Increasing evidence suggests that the inflammatory response can be rerouted into a tumor-promoting direction, associated with poor prognosis in various types of cancer [28, 29]. IL-6 signaling has been implicated in the regulation of tumor growth and metastatic spread, and its level could be correlated with poor prognosis in different cancers [30-32]. Furthermore, it has been reported that activation of IL-6/stat3 signaling in cancer and the tumor microenvironment converted cancer cells into CSCs by enhancing self-renewal activity and drug resistance [17, 33-35]. We previously reported that IL-6 is associated with the radiation response and prognosis of bladder cancer . Although only borderline significance in the DFS rate was observed between CD44+ and CD44- patients, the survival rate with intact bladder and the loco-regional control rate were indeed decreased in CD44+ patients, similar to the influence of IL-6 expression on these outcomes. For IHC analyses using clinical specimens, there was a positive correlation between the staining of CD44 and IL-6. Furthermore, by cellular experiments, we showed that incubation with IL-6 stimulated the expression of CD44 in bladder cancer cells, and the increase was linked with the dose of IL-6. Accordingly, we suggested that IL-6 plays a critical role in the induction of CD44+ cells in bladder cancer.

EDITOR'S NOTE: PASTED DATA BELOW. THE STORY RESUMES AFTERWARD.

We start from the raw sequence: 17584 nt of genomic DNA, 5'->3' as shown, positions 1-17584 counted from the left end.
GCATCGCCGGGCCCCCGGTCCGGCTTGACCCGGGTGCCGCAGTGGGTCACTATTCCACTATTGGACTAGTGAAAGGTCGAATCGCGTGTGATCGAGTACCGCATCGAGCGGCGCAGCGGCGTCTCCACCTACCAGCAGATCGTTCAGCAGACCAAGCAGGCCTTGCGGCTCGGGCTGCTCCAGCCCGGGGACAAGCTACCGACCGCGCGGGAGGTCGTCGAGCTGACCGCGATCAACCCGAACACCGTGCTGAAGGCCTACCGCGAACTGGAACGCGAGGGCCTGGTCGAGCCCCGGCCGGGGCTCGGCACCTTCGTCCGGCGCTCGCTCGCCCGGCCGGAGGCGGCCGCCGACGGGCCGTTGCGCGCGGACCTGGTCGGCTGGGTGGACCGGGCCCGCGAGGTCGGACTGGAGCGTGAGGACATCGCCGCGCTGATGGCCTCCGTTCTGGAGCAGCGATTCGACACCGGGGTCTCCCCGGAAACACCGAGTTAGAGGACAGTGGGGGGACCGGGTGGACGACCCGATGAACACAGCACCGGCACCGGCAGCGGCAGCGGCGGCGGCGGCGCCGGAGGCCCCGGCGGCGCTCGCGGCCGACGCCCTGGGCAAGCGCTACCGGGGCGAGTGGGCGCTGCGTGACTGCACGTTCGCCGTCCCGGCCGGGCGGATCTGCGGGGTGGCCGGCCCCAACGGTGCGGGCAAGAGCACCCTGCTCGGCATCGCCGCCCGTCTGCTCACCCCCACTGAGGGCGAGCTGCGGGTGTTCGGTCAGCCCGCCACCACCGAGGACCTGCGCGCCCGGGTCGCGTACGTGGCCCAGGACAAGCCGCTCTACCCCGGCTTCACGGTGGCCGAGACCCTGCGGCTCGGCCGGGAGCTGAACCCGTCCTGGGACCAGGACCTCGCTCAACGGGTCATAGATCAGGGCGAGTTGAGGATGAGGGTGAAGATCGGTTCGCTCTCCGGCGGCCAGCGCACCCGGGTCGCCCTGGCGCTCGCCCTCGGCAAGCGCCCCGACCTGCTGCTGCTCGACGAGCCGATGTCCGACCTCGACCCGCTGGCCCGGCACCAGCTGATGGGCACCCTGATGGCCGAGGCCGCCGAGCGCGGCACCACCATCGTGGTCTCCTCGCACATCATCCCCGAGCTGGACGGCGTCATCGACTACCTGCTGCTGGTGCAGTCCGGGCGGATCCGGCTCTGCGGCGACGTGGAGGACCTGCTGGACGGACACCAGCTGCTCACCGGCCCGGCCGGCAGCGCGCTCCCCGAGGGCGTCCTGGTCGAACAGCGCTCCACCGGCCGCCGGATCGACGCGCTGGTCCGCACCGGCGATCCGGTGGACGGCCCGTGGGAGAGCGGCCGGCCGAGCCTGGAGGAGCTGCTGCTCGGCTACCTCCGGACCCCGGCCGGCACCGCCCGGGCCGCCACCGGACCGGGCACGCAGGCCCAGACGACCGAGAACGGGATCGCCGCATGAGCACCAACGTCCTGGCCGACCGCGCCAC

Baseline characteristics of patients
|No. of patients||p value|
|IHC-CD44 (-)||IHC-CD44 (+)|
|Patients with muscle- invasive bladder cancer||40||45|
|RT dose (cGy)||0.252|
|Response to |
Abbreviations: CCRT =concurrent chemotherapy and radiotherapy; LN=lymph node; CR=complete response;
Analysis to determine molecular markers associated with the risk of disease failure for patients treated with CCRT
|Clinical stage (T2 vsT3-T4)||2.302||0.798-6.643||0.123|
|Treatment response (CR or not)||4.565||1.252-16.645||0.021*|
Role of CD44 in radiation response of human bladder cancer cells Effects of CD44 on in vitro radiosensitivity were evaluated using irradiated HT1197 bladder cancer cells sorted by CD44 expression; (a) Clonogenic assays 7 days after 3Gy irradiation; (b) FACS with 7-ADD and Annexin V staining 48 h after 6Gy irradiation; (c) cell cycle analysis 48 h after 6Gy irradiation. Effects of CD44 on radiosensitivity in vivo were also evaluated using ectopic HT1197 tumor in nude mice at indicated time following 15Gy irradiation. Points, means of 3 separate experiments; bars, SD. *, P<0.05.